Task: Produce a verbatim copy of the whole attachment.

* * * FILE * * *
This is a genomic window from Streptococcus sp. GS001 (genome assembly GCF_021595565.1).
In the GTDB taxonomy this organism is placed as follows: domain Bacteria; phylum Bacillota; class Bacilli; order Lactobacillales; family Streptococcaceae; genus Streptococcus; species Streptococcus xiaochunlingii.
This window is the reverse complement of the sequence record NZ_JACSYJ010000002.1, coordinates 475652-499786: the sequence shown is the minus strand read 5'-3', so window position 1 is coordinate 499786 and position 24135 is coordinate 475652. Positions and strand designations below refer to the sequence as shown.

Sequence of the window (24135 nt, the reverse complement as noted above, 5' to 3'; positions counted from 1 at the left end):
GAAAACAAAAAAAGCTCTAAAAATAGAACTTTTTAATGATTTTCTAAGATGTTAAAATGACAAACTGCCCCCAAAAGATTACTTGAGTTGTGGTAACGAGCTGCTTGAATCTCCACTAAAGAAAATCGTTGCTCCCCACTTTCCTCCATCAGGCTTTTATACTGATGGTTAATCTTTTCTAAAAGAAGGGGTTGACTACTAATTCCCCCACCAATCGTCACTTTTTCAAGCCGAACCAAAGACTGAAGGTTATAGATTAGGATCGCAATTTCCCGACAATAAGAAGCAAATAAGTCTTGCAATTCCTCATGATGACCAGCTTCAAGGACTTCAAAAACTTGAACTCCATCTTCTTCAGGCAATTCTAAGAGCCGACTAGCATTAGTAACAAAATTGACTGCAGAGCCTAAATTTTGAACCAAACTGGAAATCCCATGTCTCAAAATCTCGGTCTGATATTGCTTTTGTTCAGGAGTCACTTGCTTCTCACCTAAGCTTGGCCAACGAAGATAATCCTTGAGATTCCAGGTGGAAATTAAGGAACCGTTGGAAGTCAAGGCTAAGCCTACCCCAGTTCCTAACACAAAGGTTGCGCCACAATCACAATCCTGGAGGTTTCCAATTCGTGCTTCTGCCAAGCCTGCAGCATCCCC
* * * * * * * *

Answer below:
This is a genomic window from Streptococcus sp. GS001 (genome assembly GCF_021595565.1).
In the GTDB taxonomy this organism is placed as follows: domain Bacteria; phylum Bacillota; class Bacilli; order Lactobacillales; family Streptococcaceae; genus Streptococcus; species Streptococcus xiaochunlingii.
This window is the reverse complement of the sequence record NZ_JACSYJ010000002.1, coordinates 475652-499786: the sequence shown is the minus strand read 5'-3', so window position 1 is coordinate 499786 and position 24135 is coordinate 475652. Positions and strand designations below refer to the sequence as shown.

Sequence of the window (24135 nt, the reverse complement as noted above, 5' to 3'; positions counted from 1 at the left end):
GAAAACAAAAAAAGCTCTAAAAATAGAACTTTTTAATGATTTTCTAAGATGTTAAAATGACAAACTGCCCCCAAAAGATTACTTGAGTTGTGGTAACGAGCTGCTTGAATCTCCACTAAAGAAAATCGTTGCTCCCCACTTTCCTCCATCAGGCTTTTATACTGATGGTTAATCTTTTCTAAAAGAAGGGGTTGACTACTAATTCCCCCACCAATCGTCACTTTTTCAAGCCGAACCAAAGACTGAAGGTTATAGATTAGGATCGCAATTTCCCGACAATAAGAAGCAAATAAGTCTTGCAATTCCTCATGATGACCAGCTTCAAGGACTTCAAAAACTTGAACTCCATCTTCTTCAGGCAATTCTAAGAGCCGACTAGCATTAGTAACAAAATTGACTGCAGAGCCTAAATTTTGAACCAAACTGGAAATCCCATGTCTCAAAATCTCGGTCTGATATTGCTTTTGTTCAGGAGTCACTTGCTTCTCACCTAAGCTTGGCCAACGAAGATAATCCTTGAGATTCCAGGTGGAAATTAAGGAACCGTTGGAAGTCAAGGCTAAGCCTACCCCAGTTCCTAACACAAAGGTTGCGCCACAATCACAATCCTGGAGGTTTCCAATTCGTGCTTCTGCCAAGCCTGCAGCATCCCC